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The Crimson White

Serving the campus of the University of Alabama since 1894

The Crimson White

Serving the campus of the University of Alabama since 1894

The Crimson White

Four UA students named Goldwater Scholars



All four UA 2011 Goldwater Scholar applicants received the prestigious academic award this year, a record held by such schools as Princeton, Arizona State, the University of Minnesota and the University of Washington, according to a UA news release.

Paige Dexter, Jessica Duke, Mitchell Hughes and Matthew Kelley, all in the College of Arts and Sciences, were named along with 275 other students nationwide to receive the scholarship of up to $7,500, which will cover tuition, fees, books and room and board.

Gary Sloan, a professor of biological sciences and coordinator of prestige scholarships and awards, said having all four applicants receive the award both reflects well on the Arts and Sciences department and the University as a whole.

“We are all very excited,” Sloan said. “This is the first time in UA history that all four of our nominees have been selected to receive the award. We did have three out of four selected in 2007, 2008 and 2009, which we thought was fantastic, but having all four selected this year was very gratifying.”

Sloan said potential Goldwater applicants must not only be academically successful, but must also possess a tireless work ethic.

“Sophomores can apply and, if successful, will receive two years of support,” Sloan said. “Juniors can apply and receive one year of support. Successful applicants must have outstanding academic records. They typically are in the top 10 percent of their class, but the most important criterion is a strong record of achievement in research by the time that they apply.”

The Barry M. Goldwater Scholarship and Excellence in Education program was designed in 1986 to both honor Sen. Barry M. Goldwater and promote academic excellence in science, engineering and mathematics, according to the foundation’s website.

Paige Dexter, a junior majoring in biology and a 2011 Goldwater Scholar, said that, in order to be considered for the award, students must prove their worth through a series of essay-based applications.

“Each university is only allowed to nominate four potential Goldwater Scholars per year,” Dexter said. “Because of this, undergraduates must first compete at the university level by submitting an application packet including short essays about activities, honors and research projects, as well as recommendation letters from professors to the UA selection committee. If the UA committee chooses a student to compete at the national level, he or she must then submit a similar application to the Goldwater website.”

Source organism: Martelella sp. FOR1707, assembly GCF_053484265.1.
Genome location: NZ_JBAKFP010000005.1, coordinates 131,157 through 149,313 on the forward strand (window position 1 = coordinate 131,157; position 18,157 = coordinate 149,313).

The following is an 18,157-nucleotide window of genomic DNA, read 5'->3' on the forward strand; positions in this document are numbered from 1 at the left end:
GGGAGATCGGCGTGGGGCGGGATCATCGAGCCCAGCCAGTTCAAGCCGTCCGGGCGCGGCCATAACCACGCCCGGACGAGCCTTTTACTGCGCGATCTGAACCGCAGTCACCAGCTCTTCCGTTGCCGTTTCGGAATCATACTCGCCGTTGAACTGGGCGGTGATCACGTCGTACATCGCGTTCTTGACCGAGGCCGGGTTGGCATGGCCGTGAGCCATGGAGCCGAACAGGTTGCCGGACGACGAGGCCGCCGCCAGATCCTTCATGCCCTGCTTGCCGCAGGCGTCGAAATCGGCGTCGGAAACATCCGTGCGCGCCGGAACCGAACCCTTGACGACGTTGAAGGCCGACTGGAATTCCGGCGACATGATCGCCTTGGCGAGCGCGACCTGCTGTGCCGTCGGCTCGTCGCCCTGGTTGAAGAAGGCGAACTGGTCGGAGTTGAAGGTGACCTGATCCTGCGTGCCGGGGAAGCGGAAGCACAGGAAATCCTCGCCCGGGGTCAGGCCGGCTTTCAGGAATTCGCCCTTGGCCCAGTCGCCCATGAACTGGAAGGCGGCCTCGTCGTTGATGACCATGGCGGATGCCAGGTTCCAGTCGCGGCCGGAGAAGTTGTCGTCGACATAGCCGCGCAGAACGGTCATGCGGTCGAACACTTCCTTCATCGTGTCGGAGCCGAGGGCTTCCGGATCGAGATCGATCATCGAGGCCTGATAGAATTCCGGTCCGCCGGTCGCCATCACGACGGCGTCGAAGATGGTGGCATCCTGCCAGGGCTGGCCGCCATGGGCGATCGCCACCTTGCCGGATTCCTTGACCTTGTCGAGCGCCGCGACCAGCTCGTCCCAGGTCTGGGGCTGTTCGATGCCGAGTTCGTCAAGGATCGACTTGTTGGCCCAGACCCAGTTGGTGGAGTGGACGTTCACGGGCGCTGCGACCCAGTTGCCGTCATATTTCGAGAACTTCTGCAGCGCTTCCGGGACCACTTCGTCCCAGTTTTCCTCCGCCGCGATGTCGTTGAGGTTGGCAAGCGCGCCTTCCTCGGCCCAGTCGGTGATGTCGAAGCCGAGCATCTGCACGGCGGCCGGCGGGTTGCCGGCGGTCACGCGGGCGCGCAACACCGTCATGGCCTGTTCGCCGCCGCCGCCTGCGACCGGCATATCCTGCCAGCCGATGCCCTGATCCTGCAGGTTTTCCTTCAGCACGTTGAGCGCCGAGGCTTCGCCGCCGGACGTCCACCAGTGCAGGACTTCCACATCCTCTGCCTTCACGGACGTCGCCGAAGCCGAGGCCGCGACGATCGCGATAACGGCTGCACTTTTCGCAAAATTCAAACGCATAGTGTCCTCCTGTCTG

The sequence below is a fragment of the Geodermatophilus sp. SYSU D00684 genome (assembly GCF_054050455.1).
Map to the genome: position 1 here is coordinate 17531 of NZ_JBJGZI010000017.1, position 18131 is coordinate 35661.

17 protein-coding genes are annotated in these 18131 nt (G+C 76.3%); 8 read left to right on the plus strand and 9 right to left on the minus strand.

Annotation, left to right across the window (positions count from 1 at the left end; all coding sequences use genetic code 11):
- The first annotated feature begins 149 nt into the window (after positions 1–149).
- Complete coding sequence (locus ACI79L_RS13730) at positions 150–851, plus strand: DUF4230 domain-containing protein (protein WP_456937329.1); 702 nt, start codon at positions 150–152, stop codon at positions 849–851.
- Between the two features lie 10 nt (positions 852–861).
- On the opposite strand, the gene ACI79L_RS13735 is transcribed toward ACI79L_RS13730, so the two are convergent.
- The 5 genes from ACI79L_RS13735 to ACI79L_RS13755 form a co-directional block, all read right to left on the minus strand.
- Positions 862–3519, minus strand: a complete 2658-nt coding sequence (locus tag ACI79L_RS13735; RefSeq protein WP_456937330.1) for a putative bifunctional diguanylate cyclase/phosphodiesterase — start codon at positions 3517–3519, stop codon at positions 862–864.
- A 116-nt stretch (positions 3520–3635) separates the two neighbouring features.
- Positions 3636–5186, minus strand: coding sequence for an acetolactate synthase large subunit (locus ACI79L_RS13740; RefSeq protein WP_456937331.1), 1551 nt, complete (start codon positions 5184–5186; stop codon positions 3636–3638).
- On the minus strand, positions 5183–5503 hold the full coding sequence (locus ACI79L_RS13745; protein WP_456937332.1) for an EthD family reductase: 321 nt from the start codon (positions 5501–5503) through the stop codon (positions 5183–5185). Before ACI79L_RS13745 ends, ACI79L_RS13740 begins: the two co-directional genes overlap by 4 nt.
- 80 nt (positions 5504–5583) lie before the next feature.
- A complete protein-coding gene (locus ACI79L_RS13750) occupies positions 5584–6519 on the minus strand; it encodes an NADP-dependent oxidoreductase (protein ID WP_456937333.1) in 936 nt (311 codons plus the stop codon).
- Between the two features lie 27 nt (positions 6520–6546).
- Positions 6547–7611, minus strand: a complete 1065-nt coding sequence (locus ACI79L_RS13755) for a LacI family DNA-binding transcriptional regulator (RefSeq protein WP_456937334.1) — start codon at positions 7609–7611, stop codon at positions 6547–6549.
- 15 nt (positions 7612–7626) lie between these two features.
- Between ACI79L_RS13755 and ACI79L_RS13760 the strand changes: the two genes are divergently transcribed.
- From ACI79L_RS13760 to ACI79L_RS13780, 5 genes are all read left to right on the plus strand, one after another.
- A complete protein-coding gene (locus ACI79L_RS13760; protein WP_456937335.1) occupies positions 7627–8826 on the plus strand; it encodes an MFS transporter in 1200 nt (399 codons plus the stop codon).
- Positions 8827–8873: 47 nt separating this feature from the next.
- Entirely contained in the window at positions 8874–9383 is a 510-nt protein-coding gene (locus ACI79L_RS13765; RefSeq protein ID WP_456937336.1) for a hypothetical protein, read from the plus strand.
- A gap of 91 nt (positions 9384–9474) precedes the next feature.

Dexter said she hopes to earn a Ph.D. and have a career in the field of biomedical research. She said her dreams of owning her own laboratory and studying human disease seem more attainable after receiving such an elite award.

“Receiving this award is a great honor,” Dexter said. “In a way, it’s an affirmation that in my future, hard work and dedication will continue to allow me to achieve my goals.”

Matthew Kelley, another 2011 Goldwater Scholar and junior majoring in chemistry, said the more involved potential applicants are in research programs, the more likely they are to be honored with the award.

“I work for Professor David Dixon in the chemistry department, and I have used computational methods to study group VI transition metal oxide catalysts for their potential in being used in hydrolysis reactions (a process for hydrogen fuel cells) and oxidative dehydration and dehydrogenation reactions,” Kelley said.

Wherever Kelley’s career takes him, he said he hopes it involves research.

“I hope to attend graduate school and study physical or computational chemistry,” he said. “I hope to then research in industry or research and teach at a university in an area relating to materials science and its applications in information technology.”

As a Goldwater scholar and junior majoring in physics and mathematics, Mitchell Hughes said he has been aware of certain scholarships and research opportunities since high school.

“I have been fascinated with the sciences for as long as I can remember, and I knew by the time that I entered high school that I wanted to focus my career on nuclear and particle physics,” Hughes said. “I was very much an academic, so I was peripherally aware of some of the prestigious awards, like the Goldwater, that existed at higher levels.”

Since his freshman year, Hughes has been conducting research with Andreas Piepke in the physics department. A German minor, Hughes has also studied abroad in Germany. He credits these experiences with making him eligible for the Goldwater scholarship.

“Trying to justify an award while conveying humility always proves difficult for me, but in short, I believe that I was selected for the uniqueness of my qualifications, the fundamental nature of my research and the passion for my field that I attempted to convey both directly, through the application essay, and indirectly, as evidenced by my transcript, other awards and extensive research experience both here at UA and in Germany last summer,” he said.

Jessica Duke, a junior majoring in chemistry and the fourth UA Goldwater scholar, said she hopes her degree translates into a career researching issues pertaining to the environment or energy. She said the Goldwater scholarship puts her even closer to realizing that goal.

“I hope the Goldwater scholarship will give me a better chance of being accepted to highly-ranked graduate schools, which should in turn help me along my career path,” Duke said.


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